The saga below relates to incidents of the years 2003 and 2004, regarding fraud back then amounting to about 52 million Kenya Shillings at the Nairobi Securities Exchange (NSE), then known as the Nairobi Stock Exchange (NSE). 52 million Kenya Shillings is the approximate equivalent now in May 2022, of US $ 447,697. However, at exchange rates of the year 2003, 52 million Kenya Shillings was the approximate equivalent back then of US $ 702,884.
A brief background to the saga is as follows:
Independence in Kenya in 1963 was a rushed affair and amongst the consequences of this, was the hurried migration out of Kenya of significant numbers of Asian Kenyans and White Kenyans who opted for citizenship in other parts of the world, rather than reapply afresh for citizenship in newly independent Kenya, with no guarantee of their applications for citizenship in independent Kenya being approved i.e. the waiting period was about two years to know if your application had been approved.
As a result of this, many Asian Kenyans and White Kenyans of those times left without regularising their assets here in Kenya, some of which were shareholdings in different publicly listed companies in Kenya back then. There are those Asian Kenyans and White Kenyans, who despite leaving Kenya in a rush back then, did manage to regularise their assets, including their shareholdings in different companies, but who passed away before fully disclosing their assets or holdings in Kenya back then, to their dependents, next of kin, or descendants.
In principle, therefore, there are shareholding accounts in different publicly listed companies in Kenya that have been dormant for years and years now, some up to 60 years or more, that have accumulated unpaid dividends and that have also grown in shareholding size over the years through what are referred to as bonus share issues, what are referred to as share splits, and what are referred to as scrip dividends.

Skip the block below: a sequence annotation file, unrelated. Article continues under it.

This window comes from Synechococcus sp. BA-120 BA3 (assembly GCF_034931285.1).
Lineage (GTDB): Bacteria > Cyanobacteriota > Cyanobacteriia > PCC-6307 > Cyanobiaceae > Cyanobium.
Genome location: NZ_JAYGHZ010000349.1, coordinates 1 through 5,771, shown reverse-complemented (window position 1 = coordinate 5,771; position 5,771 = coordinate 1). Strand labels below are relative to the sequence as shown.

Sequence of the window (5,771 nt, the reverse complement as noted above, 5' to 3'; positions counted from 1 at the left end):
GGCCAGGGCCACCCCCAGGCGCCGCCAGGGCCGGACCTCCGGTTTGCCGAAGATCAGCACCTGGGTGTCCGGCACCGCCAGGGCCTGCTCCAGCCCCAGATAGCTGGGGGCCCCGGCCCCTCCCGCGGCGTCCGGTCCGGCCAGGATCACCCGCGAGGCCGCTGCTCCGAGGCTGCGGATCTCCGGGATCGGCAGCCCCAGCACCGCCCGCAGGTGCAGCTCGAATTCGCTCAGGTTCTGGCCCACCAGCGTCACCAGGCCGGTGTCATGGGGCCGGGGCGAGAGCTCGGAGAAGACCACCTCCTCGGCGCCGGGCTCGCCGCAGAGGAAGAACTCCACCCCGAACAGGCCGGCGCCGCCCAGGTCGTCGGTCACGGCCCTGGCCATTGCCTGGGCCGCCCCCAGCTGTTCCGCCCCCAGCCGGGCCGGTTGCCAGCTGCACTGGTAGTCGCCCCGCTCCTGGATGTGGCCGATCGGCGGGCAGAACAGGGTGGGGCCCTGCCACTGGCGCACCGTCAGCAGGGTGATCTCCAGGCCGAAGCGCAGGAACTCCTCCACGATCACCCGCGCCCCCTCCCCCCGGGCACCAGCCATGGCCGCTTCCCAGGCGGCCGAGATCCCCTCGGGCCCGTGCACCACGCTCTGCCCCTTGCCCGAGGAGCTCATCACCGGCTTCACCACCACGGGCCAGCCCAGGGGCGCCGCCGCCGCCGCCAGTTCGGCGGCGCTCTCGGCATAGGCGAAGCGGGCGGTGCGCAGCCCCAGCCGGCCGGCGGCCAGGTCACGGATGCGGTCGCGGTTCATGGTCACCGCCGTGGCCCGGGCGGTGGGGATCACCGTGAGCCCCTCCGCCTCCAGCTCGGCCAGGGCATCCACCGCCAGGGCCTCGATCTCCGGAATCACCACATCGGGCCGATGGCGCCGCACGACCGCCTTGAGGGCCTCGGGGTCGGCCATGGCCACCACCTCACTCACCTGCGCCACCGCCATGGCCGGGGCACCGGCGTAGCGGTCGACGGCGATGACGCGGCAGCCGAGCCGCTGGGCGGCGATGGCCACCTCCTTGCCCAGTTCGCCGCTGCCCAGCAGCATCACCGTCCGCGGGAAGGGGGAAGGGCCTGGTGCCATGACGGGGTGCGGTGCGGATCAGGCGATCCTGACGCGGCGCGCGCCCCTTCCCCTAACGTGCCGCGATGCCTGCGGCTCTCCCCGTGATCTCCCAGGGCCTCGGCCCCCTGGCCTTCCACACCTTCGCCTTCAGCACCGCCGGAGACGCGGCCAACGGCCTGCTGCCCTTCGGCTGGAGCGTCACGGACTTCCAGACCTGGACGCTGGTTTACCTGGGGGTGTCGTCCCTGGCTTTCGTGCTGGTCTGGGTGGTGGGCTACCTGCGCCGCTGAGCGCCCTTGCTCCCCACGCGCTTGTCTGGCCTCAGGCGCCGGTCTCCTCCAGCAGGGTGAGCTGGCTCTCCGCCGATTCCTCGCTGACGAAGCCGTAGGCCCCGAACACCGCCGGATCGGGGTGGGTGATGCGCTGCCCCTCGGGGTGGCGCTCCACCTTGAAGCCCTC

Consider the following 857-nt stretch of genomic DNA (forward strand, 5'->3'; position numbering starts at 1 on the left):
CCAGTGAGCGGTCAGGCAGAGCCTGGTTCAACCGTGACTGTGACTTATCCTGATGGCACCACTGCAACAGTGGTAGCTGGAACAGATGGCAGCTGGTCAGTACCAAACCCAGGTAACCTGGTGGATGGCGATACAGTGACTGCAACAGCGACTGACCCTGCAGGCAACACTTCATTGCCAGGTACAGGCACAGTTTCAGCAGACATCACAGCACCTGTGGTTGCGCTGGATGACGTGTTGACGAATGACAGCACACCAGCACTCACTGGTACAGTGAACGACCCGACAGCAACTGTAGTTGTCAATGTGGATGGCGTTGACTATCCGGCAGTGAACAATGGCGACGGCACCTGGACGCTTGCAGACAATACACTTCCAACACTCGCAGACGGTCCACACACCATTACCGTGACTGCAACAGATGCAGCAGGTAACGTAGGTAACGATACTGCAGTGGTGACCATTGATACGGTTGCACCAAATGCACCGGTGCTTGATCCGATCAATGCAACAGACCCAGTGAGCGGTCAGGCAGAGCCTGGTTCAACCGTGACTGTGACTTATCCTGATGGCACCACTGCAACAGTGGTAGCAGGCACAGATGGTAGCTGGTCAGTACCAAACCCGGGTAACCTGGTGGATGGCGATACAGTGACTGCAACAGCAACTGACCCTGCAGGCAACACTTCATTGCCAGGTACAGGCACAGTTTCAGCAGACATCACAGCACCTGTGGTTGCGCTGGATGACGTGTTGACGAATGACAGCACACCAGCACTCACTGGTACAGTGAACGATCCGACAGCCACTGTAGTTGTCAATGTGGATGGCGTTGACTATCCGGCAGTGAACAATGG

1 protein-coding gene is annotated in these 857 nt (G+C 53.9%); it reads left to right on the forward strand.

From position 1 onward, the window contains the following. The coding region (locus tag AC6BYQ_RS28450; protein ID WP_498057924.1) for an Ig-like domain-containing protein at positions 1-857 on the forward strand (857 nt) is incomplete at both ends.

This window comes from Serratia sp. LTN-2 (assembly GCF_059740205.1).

After dividends are declared and paid out, dividend accounts are balanced through an accounting process known as reconciliation, and unpaid dividends are transferred to what are referred to as unclaimed dividend accounts, and one way of telling a dormant account, at a glance, is unclaimed or unpaid dividends stretching over a long period of time e.g. Mr. X or Mrs. X has unclaimed dividends dating back to e.g. the year 1958.
It is unclear at what point exactly, but individuals began targeting dormant shareholder accounts to defraud. Some of the fraud was elaborate e.g. if a shareholder account belonging to Mrs. X had unclaimed dividends dating back to e.g. the year 1958, then a fraudulent Mrs. X would be “created” on the spot e.g. if Mrs. X was a White Kenyan, then a “White Kenyan” aged about 86 years old, would “fly” into Kenya on holiday from e.g. Canada, and use the opportunity to visit different Share Registrar Offices to regularise and sell off her shareholdings in different Kenyan companies, shareholdings that she left unattended when she left Kenya in hurry at independence in 1963.
This elaborate fraud involved (or involves) staff who worked (or who work) in shareholding offices, who would smuggle out e.g. a sample of the last known signature used by the shareholder in e.g. the year 1958, for onward forwarding to “experts” at forging signatures.
The internet link below involves one such incident of fraud that took place in Kenya 19 years ago in 2003 involving 52 million Kenya Shillings, the approximate equivalent now in May 2022, of US $ 447,697. However, at exchange rates of the year 2003, 52 million Kenya Shillings was the approximate equivalent back then of US $ 702,884.
The saga at the internet link below is lengthy, and at a moderate pace, should take about four hours to read and understand.